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by Sally Kempton

Twenty-five years ago, inspired by Gandhi's autobiography, My Experiments with Truth, I decided to practice absolute truthfulness for one week. I lasted less than two days. On the third day, a man I was trying to impress asked me if I'd read Thoreau, and I heard myself saying, “Yes,” despite the fact that I hadn't. A few minutes later, I forced myself to confess the lie. Truth is, that wasn't so hard. What turned out to be harder was looking at why I'd lied. It was deeply humiliating to my ego to recognize that I had such an attachment to looking smart that I couldn't admit not having read the book. And once I'd started looking into the motive for that lie,  it started a whole process of inquiry that actually hasn't stopped since.


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5 Responses to “Meditation for Life: Is It True? Is It Really True? by Sally Kempton”

  1. Jackie Bergman

    Fear and love give untruth and truth

    Thank you Sally for great descriptions of the whole map! There is a kind of inner compass to it as well, one can call it fear and love. It also connects perfectly to Wilbers AQAL.

    Fear that is present in the individual (upper left) is related to separation between individuals in the collective (lower left) as well as to untruth when we describe the outer aspects of reality as represented by the objective realm (upper and lower right).

    As we succeed to trust love as individuals (subjective), we generate a collective affinity (intersubjective) and truth (objective and interobjective).

    This notion has supported me in becoming very productive as an environmentally driven project manager in the energy utility industry for three decades. I have been able to watch myself from the outside and conclude wheather I am cowardize (fear bigger than love) or courageous (love bigger than fear). I can also get an idea about what is happening in others.

    If you can identifye one of the six parameters as present in the moment, the other two of that specific triad will also be present. If one parameter is absent, the other two of that triad are also absent.

    Further, motivation to act comes from emotions only. Thoughts are all neutral, but do evoke associations to emotions from earlier experiences. It is actually possible to describe every affect, emotion and feeling as fear or love. So, by reflecting on either the subjective, intersubjective realms, it is actually easy to find out what in which direction one is heading.

    If you are interested, I will be very happy to send you a paper on how motivation can be seen and understood. I have also written a book (Fear or Love? You choose!) that is available in German, Bulgarian and Swedish.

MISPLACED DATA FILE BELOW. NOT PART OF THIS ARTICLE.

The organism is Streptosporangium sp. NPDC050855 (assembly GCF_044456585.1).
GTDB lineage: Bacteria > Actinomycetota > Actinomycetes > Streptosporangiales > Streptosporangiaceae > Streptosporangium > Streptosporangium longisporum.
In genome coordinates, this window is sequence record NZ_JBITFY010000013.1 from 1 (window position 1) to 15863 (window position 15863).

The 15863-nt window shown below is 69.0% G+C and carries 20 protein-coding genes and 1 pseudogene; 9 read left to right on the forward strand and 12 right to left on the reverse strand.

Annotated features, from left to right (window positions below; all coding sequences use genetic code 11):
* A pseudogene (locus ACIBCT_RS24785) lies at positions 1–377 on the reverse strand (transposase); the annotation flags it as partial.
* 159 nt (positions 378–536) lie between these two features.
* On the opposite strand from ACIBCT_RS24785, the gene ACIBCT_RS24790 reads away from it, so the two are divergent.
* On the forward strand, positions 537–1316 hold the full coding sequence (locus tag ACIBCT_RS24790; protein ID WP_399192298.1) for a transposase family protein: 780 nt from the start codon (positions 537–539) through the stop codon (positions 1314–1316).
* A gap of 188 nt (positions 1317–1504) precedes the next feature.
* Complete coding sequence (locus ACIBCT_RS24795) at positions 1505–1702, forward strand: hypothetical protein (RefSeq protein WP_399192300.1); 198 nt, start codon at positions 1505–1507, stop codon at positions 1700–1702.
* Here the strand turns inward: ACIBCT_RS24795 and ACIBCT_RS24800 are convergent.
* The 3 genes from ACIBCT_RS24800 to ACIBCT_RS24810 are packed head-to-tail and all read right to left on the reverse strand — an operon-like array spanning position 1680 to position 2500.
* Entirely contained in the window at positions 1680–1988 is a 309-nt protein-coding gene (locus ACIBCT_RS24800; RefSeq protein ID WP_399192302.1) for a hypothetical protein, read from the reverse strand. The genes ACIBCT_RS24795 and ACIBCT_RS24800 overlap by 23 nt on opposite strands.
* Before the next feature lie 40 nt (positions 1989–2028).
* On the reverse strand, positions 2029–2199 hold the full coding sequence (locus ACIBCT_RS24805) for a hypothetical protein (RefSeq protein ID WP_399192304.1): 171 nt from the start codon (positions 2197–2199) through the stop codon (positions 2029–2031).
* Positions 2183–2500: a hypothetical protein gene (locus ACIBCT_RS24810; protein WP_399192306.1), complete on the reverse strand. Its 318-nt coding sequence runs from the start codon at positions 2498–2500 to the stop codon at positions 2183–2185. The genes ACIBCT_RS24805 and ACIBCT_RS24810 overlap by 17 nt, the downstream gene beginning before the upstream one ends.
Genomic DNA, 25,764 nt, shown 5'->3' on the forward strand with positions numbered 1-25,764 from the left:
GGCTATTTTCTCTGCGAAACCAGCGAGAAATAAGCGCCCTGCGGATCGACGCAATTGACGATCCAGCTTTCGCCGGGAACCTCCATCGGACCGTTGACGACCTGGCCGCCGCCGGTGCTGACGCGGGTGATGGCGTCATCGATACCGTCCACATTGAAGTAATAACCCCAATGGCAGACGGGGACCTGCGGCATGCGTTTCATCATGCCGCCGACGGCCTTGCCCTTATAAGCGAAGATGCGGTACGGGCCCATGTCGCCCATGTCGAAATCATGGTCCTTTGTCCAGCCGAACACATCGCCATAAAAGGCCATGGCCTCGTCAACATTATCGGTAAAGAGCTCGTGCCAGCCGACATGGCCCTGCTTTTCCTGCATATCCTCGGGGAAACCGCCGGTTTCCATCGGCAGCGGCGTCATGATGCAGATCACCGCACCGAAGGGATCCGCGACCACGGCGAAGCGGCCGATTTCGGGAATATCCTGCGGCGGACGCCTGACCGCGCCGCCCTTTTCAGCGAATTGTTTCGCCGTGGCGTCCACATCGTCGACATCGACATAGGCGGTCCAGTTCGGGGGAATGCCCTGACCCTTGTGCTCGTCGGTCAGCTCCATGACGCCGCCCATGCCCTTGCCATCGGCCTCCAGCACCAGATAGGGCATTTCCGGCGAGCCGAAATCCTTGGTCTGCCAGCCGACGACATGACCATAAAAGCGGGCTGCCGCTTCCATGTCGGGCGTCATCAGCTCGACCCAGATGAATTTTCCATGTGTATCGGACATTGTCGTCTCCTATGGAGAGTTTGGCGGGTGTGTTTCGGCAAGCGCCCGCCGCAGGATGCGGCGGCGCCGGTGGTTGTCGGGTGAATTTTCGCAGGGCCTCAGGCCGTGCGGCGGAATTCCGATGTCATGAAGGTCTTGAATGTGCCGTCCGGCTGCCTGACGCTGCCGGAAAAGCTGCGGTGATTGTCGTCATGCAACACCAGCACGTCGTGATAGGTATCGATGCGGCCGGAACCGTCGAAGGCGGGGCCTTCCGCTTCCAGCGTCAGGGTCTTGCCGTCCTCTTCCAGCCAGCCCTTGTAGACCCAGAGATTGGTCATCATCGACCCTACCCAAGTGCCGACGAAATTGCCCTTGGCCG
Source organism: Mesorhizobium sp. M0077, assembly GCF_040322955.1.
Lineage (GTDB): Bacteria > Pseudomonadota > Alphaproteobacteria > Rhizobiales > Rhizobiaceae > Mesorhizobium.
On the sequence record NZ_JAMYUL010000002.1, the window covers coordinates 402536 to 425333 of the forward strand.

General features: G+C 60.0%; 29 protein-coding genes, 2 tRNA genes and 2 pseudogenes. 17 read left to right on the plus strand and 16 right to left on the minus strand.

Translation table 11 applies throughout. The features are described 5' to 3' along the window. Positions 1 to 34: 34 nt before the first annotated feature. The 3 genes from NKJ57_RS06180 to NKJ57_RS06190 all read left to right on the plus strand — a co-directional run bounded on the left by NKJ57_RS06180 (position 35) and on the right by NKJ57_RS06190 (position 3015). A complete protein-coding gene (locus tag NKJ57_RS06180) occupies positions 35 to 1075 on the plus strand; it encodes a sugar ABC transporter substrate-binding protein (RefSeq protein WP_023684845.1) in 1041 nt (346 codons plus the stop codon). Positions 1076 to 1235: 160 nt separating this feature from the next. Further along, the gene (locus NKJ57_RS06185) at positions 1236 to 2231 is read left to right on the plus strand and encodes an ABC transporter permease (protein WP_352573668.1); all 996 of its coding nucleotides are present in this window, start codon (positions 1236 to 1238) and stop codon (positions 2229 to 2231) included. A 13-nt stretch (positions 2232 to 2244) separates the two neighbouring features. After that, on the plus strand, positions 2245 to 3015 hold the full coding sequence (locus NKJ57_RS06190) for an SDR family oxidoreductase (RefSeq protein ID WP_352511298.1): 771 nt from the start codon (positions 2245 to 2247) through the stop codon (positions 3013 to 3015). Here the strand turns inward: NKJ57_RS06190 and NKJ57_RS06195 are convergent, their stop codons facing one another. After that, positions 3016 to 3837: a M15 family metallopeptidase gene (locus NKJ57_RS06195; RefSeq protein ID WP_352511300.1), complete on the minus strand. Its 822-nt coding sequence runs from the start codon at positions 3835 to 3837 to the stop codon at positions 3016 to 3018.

Jackie Bergman

  2. Pierre

    Sally, I want to thank you for triggering a mini-awakening in me. Your blog is bitter medicine delivered in such a gentle and caring way that it is willingly swallowed. Your words pointed to my own habits of exaggeration and slippery lies. I’m both excited and apprehensive to try the one week of truthfulness, which starts today.



  3. Kriste B

    Inspired by your decision, Pierre, I will join you in your commitment, also starting today.

    Sally, your beautiful post is very thorough in exposing many faces of what a lie can be, and great to discern nuances of when speaking what one feels is the “truth” is appropriate or not. As individual truths at a given time can be based on misinformation or subconscious belief patterns which no longer serve us especially when clouded by emotion, a subsequent practice after addressing “not lying” could be to continually refine and redefine what “truth” is. If considering a collective mind approach to our thoughts and ideas, embracing that a single opinion is always a part of a greater Truth, and for the individual, is merely a manifestation of another rung on the evolutionary ladder that should open more possibilities for both the self and the world than solve a single, immediate issue.

  4. :)

    I think that either there is something specific that I’m not willing to look into yet, or maybe that I have denied, or that I just don’t understand something about how complex things seem like they don’t always or even usually need to be.

    Thanks for this, Sally.

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